HomeState Media’s Inaugural ‘The Jump’

Welcome to ‘The Jump.’ This occasional note will share digital marketing news/updates and industry-specific takeaways. It is my hope that our clients, friends and those lucky enough to read this, find this note insightful.

As always, please let me know if you have any questions or give me your thoughts on what should be included in The Jump. Here goes nothing…



Snackable content is here to stay. Over the last few years, digital advertising and social media have placed a heavier emphasis on video content. Here at HomeState, we have seen first-hand the impact video has had in increasing the odds of engagement and conversion for our clients.

Traditionally, digital marketers have recommended 10–15 and/or 30 second videos. However, a recent Adweek article calls out the most recent trend of 6-second ads.

“Interestingly enough, if we are trying to reach someone for the first time, the shorter the better. If we are retargeting, we can play a 15 or a 30. Part of the theory there is that if somebody hasn’t heard of you, they are not going to give you the time of day,” said Green Chef’s Jake Malanoski.

Why does this matter? This is the most impactful way for events, brands, athletes and influencers try to reach younger audiences. Period. As attention spans get shorter, content must be tailored to each and every audience for the respective brand through the most appropriate platforms.

Read the full article here.

Say goodbye to the trolls on Instagram. It is easy to show bravery behind a keyboard while writing inappropriate or degrading comments on someone else’s social media. Instagram recently announced a new initiative to do away with those very trolls. Using machine learning, its algorithm will automatically delete harassing, harmful and inappropriate comments.

Wired Magazine’s Nicholas Thompson writes in his August 2017 article:

“The machines give each comment a score between 0 and 1 — say .41 or .89 — which is a measure of Instagram’s confidence that the comment is offensive or inappropriate. The higher the score, the worse the comment, and above a certain threshold, the comment gets zapped.”

The most recent Instagram move follows their June 2017 announcement where users are now able to turn off inappropriate comments.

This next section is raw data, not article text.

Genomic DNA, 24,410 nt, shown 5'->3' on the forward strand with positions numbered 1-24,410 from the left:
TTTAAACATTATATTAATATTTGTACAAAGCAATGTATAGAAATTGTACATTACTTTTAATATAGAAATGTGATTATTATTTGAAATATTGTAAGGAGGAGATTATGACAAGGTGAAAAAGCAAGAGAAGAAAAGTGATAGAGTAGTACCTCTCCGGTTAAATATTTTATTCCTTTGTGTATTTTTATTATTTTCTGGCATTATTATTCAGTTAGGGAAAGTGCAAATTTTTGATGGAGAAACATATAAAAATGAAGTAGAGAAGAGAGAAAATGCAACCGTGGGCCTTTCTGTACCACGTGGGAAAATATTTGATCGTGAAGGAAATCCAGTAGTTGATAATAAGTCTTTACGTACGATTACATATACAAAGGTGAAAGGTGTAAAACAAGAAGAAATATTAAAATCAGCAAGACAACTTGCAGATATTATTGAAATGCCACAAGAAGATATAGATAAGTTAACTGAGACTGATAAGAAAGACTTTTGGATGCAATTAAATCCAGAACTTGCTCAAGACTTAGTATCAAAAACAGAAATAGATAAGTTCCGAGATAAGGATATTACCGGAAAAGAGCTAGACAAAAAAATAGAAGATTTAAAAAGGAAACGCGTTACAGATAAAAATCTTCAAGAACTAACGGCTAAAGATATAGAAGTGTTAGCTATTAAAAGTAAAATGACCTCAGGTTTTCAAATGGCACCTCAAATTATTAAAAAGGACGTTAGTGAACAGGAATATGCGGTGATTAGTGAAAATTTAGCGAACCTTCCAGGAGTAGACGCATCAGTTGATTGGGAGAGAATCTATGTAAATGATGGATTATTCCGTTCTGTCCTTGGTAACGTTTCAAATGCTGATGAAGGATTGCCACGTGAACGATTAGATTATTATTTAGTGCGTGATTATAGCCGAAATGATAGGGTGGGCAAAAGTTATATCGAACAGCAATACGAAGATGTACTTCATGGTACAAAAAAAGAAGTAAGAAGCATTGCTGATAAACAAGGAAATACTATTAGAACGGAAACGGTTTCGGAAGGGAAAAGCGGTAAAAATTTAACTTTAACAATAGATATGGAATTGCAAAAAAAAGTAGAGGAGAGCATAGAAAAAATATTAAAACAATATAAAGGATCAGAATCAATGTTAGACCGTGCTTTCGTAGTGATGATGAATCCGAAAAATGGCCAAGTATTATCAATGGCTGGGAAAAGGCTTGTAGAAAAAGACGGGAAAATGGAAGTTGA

Why does this matter? You have all heard me preach on the importance of brand protection. Instagram’s new algorithm allows for a portion of that protection (inappropriate comments) to be automated — on a platform where you spend money to promote your brand(s). Will Instagram’s big brother, Facebook, follow? Unclear, but we shall see.

Read the full article here.

There’s a new game in town. I’ll be the first to admit that I am a cord-cutter. Well, sort of. If it weren’t for live sports, I would do away with my cable subscription altogether.

According to a recent Barron’s article, those in my age group (25–34) have decreased their consumption of traditional television by 28%. Those 35–49 have seen their consumption fall 13%. The news is more dramatic for those 18–24; live television consumption has fallen by 40%.

As a result of these staggering numbers, online platforms are attempting to fill the gap. Twitter altered its agreement with the NFL to stream exclusive content and Amazon announced its NFL Thursday night game streaming service. Others, like YouTube are pursuing exclusive deals with the league.

Meanwhile, CBS is working to evolve. The network recently announced its intention to launch a streaming sports channel.

Why does this matter? We’ve known for some time that audiences are turning away from traditional cable television, resulting in advertisers searching for more direct (and less expensive) ways to reach their audiences via social and digital media.

Now, sporting leagues and networks are adapting to meet the audience where they are — streaming services. It is important to note that the Federation Equestrian Internationale (FEI) was at the forefront of the move for federations and leagues to move to streaming live events with its FEI TV.

Streaming live sports provides a new opportunity for advertisers, but this should be seen with caution. Brands should not abandon their existing advertising campaigns on other mediums simply because they can now reach younger audiences through streaming.

Read the full article here.

Going Clear. Be sure to check out these additional good reads on digital marketing, tech, sports and more:

AdAge: Facebook Cracks Down on ‘Fat-Finger’ Accidental Ad Clicks

USA Today: Neo-Nazi website ‘The Daily Stormer’ still up after GoDaddy, Google rejections

AdWeek: 8 Digital Stats From Last Week That Brand Marketers Need to Know

You’re getting The Jump simply because I believed you would enjoy the trends found in this note. If you wish to unsubscribe, I promise there will be no hurt feelings! To unsubscribe, shoot me an email.